Recalibrating Interpretations of Aldosterone Assays Across the Physiologic Range

Immunoassay and Liquid Chromatography-Tandem Mass Spectrometry Measurements Under Multiple Controlled Conditions

Jenifer M. Brown; Richard J. Auchus; Brooke Honzel; James M. Luther; Nicholas Yozamp; Anand Vaidya

Disclosures

J Endo Soc. 2022;6(6) 

In This Article

Abstract and Introduction

Abstract

Context: Clinicians frequently rely on aldosterone thresholds derived from older immunoassays to diagnose primary aldosteronism. Liquid chromatography–tandem mass spectrometry (LC-MS/MS) is increasingly widespread and reported to yield lower aldosterone concentrations.

Objective: Given the health impact of incorrect interpretations of aldosterone levels, we compared measurements using LC-MS/MS and immunoassay across the full range of aldosterone physiology by evaluating distinct regulation by angiotensin II and adrenocorticotropin (ACTH).

Methods: Normotensive volunteers underwent prospective characterization of aldosterone production by immunoassay and LC-MS/MS during 4 conditions (n = 188): oral sodium suppression and restriction (to assess angiotensin II–mediated aldosterone production) and dexamethasone suppression and cosyntropin stimulation (to assess ACTH-mediated aldosterone production).

Results: Serum aldosterone concentrations by LC-MS/MS and immunoassay had a correlation of 0.69 (P < .001), with good agreement (intraclass correlation 0.76; 95% CI 0.52–0.87). Aldosterone was lower by LC-MS/MS than immunoassay (median 10.5 [3.8, 21.9] vs 19.6 [9.5, 28.0] ng/dL; P < .001), with an average difference of 37.2%. The most notable discrepancy was in the clinically discriminatory range <20 ng/dL: 9.9 (7.1, 13.8) ng/dL using immunoassay corresponded to 5.5 (1.4, 8.9) ng/dL by LC-MS/MS (P < .001). Following oral sodium suppression, the aldosterone-to-renin ratio was 4-fold higher using immunoassay (27.2 [19.7, 62.4] vs 6.4 [3.5, 19.1] ng/dL per ng/mL/hour; P < .001).

Conclusion: Aldosterone measurements are substantially lower by LC-MS/MS than immunoassay across the full physiologic range, especially when aldosterone levels were less than 20 ng/dL. These findings highlight the need to recalibrate diagnostic interpretations when measuring aldosterone via LC-MS/MS and provide insights into potential biologic causes of assay differences.

Introduction

Mounting evidence identifies primary aldosteronism as an underrecognized and prevalent cause of hypertension[1–7] and excess cardiovascular risk.[8–14] Recent studies have demonstrated a severity spectrum of renin-independent aldosterone production that extends continuously across the "normal range" into primary aldosteronism[1,15–18] and have shown that circulating aldosterone concentrations in primary aldosteronism can be highly variable,[19–21] often lower than conventional diagnostic thresholds.[1,20,22] Increasingly, older immunoassay technologies have been supplanted by liquid chromatography–tandem mass spectrometry (LC-MS/MS) for clinical measurement of aldosterone concentration; however, clinical guideline recommendations,[22] and most clinical practice patterns, still generally rely on relatively arbitrary thresholds derived from older immunoassay measurements.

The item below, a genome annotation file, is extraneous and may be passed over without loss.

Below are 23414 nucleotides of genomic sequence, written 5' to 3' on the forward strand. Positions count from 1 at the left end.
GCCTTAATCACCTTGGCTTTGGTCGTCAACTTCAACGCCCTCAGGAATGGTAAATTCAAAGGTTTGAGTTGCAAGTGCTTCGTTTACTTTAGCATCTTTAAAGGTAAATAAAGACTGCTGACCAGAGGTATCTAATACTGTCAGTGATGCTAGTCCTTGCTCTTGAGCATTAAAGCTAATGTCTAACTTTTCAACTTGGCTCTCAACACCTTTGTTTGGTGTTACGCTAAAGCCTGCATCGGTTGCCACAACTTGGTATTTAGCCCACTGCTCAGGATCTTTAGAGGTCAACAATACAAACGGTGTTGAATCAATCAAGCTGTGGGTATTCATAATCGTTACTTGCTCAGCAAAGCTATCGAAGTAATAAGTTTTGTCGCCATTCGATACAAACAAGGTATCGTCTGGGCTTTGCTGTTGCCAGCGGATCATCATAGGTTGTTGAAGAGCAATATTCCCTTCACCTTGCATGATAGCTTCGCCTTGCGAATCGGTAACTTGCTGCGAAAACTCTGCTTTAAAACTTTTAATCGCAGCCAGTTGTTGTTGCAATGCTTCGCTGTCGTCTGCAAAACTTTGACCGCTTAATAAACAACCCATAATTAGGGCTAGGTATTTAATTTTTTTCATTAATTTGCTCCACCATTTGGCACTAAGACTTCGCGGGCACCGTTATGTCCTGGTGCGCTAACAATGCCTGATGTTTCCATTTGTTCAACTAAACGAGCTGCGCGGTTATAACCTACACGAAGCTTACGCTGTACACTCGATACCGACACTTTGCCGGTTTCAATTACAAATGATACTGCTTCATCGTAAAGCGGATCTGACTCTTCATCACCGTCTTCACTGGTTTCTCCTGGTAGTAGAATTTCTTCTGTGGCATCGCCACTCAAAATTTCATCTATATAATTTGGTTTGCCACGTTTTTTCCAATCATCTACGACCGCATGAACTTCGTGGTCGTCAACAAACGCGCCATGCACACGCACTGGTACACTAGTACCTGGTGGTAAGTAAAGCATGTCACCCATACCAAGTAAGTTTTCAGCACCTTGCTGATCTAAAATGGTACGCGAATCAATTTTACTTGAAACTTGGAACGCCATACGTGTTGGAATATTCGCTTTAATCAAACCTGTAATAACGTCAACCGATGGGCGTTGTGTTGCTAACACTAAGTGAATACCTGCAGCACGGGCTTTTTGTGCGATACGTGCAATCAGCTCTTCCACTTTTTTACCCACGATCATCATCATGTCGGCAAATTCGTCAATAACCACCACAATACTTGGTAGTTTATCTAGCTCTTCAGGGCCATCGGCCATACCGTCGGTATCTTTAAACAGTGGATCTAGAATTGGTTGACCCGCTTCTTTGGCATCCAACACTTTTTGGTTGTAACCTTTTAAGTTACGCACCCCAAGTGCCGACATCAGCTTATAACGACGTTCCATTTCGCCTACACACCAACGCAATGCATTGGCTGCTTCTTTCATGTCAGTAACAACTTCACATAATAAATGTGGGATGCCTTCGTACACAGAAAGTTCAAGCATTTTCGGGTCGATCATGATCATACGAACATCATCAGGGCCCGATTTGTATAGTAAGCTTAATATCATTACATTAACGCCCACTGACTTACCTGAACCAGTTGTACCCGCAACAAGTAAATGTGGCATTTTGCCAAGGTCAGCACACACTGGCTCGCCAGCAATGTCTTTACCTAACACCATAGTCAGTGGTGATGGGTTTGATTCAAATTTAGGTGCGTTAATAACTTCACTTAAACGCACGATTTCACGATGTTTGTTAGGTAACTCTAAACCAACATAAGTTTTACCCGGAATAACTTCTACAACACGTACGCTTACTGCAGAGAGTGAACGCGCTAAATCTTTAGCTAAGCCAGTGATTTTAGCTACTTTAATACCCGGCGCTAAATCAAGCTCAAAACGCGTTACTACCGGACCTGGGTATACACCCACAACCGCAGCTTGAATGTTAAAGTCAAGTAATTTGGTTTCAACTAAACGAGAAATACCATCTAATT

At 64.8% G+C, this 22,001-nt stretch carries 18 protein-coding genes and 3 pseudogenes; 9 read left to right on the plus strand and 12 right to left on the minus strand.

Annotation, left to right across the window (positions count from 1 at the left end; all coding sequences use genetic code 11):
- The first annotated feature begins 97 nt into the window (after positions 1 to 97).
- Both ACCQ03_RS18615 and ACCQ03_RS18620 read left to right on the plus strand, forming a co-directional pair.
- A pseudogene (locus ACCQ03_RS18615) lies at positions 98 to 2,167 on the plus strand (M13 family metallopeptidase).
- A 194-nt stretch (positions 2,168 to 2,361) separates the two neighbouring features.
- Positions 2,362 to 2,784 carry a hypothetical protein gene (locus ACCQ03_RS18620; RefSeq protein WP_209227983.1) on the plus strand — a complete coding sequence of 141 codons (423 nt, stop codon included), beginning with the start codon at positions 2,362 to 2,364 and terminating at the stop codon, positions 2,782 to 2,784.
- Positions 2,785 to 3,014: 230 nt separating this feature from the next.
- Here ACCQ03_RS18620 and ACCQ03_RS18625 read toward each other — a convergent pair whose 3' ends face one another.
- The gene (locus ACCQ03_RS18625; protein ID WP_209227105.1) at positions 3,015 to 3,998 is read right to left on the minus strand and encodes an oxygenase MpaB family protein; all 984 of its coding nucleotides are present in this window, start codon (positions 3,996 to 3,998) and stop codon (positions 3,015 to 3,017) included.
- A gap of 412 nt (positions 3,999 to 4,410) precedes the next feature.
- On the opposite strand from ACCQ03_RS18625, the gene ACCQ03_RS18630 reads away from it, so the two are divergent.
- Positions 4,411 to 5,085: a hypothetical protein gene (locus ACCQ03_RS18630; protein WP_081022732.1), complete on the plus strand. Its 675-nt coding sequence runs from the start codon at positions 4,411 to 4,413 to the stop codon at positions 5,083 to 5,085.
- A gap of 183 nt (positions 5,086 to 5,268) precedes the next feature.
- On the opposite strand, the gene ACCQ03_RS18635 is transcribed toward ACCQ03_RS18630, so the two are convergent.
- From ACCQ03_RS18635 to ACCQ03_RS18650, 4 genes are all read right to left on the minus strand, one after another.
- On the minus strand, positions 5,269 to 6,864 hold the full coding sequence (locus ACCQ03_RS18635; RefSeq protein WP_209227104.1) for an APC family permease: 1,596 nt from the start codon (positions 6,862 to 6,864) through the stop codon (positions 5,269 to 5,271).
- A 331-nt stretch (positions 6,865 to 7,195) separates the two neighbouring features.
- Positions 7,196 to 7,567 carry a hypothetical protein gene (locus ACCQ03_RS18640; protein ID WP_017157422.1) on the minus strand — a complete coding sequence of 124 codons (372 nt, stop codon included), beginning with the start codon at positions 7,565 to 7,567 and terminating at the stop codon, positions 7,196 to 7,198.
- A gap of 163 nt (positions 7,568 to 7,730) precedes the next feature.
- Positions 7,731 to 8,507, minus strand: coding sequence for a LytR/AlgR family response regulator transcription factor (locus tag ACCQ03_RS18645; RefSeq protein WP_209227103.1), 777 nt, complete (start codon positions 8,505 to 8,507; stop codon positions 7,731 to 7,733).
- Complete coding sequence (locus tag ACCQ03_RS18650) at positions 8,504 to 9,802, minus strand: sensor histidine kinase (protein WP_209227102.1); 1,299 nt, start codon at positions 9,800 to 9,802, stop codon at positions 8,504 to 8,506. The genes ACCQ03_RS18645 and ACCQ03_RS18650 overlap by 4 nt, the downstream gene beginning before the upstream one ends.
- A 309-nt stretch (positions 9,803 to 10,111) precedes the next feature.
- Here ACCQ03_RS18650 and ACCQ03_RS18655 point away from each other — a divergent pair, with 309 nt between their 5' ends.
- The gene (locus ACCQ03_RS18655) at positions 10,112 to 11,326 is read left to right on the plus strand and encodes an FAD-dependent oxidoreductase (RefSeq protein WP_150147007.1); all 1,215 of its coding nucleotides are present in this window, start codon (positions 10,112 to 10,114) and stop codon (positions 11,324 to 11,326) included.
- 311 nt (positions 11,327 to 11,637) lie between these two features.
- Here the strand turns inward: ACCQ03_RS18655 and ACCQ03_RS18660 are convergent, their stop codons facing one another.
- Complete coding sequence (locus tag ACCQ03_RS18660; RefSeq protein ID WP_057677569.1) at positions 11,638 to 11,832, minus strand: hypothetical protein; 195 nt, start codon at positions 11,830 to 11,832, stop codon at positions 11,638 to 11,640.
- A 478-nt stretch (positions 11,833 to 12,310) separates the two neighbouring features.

With the development and dissemination of the LC-MS/MS approach to aldosterone quantification, studies in clinical patients, largely with hypertension and suspected primary aldosteronism, have reported the performance of LC-MS/MS relative to several immunoassays.[23–34] These studies have demonstrated generally lower aldosterone values by LC-MS/MS, especially in the context of interpreting categorical thresholds for confirmatory testing,[26–30] thereby highlighting the importance of assay type in the establishment of diagnostic thresholds for primary aldosteronism and in the potential to confound the interpretation of screening and confirmatory tests. In contrast, prior studies have not compared LC-MS/MS measurements with immunoassay across the entire dynamic range of aldosterone physiology, from levels near the lower limits of detection, as might be seen following aldosterone suppression maneuvers, to those approximating maximally stimulated aldosterone production, as might be seen in states of hyperaldosteronism. Apparently low values may still be clinically relevant, for in some clinical contexts they may still signify states of pathologic aldosterone excess that are erroneously missed. We aimed to compare aldosterone quantification using immunoassay and LC-MS/MS to determine whether differences between assay type were detectable across the full dynamic range of aldosterone production and to quantify the magnitude of these potential differences. To accomplish this goal, we studied aldosterone measurements in participants who underwent 4 controlled physiologic protocols to suppress and to stimulate aldosterone by modifying angiotensin II and adrenocorticotropin (ACTH).

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